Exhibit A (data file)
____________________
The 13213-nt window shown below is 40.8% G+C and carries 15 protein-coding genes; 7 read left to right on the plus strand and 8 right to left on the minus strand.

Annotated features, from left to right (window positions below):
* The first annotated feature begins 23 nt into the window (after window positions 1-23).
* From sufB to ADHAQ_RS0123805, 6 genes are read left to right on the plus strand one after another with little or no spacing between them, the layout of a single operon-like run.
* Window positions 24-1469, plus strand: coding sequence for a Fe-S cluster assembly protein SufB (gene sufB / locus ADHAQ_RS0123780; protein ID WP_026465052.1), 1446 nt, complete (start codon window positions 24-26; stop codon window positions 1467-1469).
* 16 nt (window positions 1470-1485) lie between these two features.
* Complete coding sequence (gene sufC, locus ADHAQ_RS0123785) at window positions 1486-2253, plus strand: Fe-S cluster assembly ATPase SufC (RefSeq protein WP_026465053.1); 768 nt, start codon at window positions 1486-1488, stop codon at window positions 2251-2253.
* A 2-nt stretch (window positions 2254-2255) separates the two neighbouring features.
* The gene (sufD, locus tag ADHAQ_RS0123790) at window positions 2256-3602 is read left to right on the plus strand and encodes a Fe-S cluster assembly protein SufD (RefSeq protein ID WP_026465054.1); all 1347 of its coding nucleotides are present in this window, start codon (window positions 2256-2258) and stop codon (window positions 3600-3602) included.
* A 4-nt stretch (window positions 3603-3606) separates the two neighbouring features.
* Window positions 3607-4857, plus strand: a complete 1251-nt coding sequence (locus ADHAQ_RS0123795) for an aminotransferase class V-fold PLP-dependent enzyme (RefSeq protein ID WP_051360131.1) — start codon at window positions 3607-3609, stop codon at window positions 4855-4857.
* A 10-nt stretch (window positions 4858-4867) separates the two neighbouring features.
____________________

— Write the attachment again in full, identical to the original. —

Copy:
The 13213-nt window shown below is 40.8% G+C and carries 15 protein-coding genes; 7 read left to right on the plus strand and 8 right to left on the minus strand.

Annotated features, from left to right (window positions below):
* The first annotated feature begins 23 nt into the window (after window positions 1-23).
* From sufB to ADHAQ_RS0123805, 6 genes are read left to right on the plus strand one after another with little or no spacing between them, the layout of a single operon-like run.
* Window positions 24-1469, plus strand: coding sequence for a Fe-S cluster assembly protein SufB (gene sufB / locus ADHAQ_RS0123780; protein ID WP_026465052.1), 1446 nt, complete (start codon window positions 24-26; stop codon window positions 1467-1469).
* 16 nt (window positions 1470-1485) lie between these two features.
* Complete coding sequence (gene sufC, locus ADHAQ_RS0123785) at window positions 1486-2253, plus strand: Fe-S cluster assembly ATPase SufC (RefSeq protein WP_026465053.1); 768 nt, start codon at window positions 1486-1488, stop codon at window positions 2251-2253.
* A 2-nt stretch (window positions 2254-2255) separates the two neighbouring features.
* The gene (sufD, locus tag ADHAQ_RS0123790) at window positions 2256-3602 is read left to right on the plus strand and encodes a Fe-S cluster assembly protein SufD (RefSeq protein ID WP_026465054.1); all 1347 of its coding nucleotides are present in this window, start codon (window positions 2256-2258) and stop codon (window positions 3600-3602) included.
* A 4-nt stretch (window positions 3603-3606) separates the two neighbouring features.
* Window positions 3607-4857, plus strand: a complete 1251-nt coding sequence (locus ADHAQ_RS0123795) for an aminotransferase class V-fold PLP-dependent enzyme (RefSeq protein ID WP_051360131.1) — start codon at window positions 3607-3609, stop codon at window positions 4855-4857.
* A 10-nt stretch (window positions 4858-4867) separates the two neighbouring features.